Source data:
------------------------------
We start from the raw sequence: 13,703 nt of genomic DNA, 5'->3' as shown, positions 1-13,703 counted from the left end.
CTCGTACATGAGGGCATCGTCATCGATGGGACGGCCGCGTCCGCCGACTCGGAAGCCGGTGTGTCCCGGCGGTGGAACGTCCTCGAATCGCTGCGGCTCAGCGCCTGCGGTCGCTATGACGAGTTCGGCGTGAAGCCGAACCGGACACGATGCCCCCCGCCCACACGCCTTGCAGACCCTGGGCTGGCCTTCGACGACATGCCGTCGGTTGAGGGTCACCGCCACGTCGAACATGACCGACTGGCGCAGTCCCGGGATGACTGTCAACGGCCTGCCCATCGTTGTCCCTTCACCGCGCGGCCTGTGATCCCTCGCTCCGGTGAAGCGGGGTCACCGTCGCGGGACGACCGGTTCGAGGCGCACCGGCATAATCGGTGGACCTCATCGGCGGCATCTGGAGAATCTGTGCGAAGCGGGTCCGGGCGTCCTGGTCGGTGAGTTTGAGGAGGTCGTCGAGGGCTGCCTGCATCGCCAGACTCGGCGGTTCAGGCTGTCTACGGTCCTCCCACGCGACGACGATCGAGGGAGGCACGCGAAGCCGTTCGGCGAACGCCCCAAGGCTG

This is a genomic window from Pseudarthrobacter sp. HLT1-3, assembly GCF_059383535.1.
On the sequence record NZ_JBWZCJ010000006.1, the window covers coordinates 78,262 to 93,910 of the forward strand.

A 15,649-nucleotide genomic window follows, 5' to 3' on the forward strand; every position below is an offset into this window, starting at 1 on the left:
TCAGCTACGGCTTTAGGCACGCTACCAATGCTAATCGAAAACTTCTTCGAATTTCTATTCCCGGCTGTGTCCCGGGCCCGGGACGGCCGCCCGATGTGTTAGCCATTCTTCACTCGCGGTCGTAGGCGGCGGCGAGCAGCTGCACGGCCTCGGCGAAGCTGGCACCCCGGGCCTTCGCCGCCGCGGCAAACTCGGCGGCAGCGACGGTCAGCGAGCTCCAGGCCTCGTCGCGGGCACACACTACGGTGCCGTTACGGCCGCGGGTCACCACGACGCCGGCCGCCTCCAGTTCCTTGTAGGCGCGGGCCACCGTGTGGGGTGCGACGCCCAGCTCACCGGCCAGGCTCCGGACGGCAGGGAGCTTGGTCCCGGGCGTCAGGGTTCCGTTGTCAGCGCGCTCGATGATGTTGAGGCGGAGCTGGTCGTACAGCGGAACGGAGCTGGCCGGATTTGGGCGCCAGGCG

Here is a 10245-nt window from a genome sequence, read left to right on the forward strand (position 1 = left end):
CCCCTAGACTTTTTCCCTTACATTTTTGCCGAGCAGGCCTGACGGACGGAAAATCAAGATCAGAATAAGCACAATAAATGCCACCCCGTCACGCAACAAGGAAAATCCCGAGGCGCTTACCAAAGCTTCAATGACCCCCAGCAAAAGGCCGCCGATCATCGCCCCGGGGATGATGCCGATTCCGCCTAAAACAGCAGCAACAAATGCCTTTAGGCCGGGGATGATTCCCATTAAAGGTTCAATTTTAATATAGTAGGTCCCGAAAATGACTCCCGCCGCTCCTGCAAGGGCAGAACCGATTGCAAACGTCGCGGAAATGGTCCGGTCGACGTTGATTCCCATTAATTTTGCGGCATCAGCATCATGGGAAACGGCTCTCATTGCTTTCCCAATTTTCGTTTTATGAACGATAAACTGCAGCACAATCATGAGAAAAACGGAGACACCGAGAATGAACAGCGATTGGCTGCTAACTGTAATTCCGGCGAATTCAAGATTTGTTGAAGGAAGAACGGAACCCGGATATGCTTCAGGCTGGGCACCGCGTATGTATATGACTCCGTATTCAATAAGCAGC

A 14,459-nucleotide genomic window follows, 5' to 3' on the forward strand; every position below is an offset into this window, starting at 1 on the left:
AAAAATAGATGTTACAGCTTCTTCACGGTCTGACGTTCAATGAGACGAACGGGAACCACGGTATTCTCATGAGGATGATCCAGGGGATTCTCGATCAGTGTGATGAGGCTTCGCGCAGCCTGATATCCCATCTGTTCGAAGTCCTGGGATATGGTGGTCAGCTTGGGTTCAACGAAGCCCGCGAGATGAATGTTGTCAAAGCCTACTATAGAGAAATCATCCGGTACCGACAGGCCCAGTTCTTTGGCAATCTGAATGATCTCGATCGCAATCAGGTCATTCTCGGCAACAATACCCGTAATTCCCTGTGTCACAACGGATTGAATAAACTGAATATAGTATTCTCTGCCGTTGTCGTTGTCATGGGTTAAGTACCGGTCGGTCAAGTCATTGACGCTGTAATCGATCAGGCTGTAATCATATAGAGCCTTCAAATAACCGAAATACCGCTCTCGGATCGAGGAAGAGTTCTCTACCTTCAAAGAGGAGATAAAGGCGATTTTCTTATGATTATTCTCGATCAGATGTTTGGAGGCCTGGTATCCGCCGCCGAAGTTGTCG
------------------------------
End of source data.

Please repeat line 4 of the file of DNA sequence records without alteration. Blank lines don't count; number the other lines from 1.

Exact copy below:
On the sequence record NZ_JBWZCJ010000006.1, the window covers coordinates 78,262 to 93,910 of the forward strand.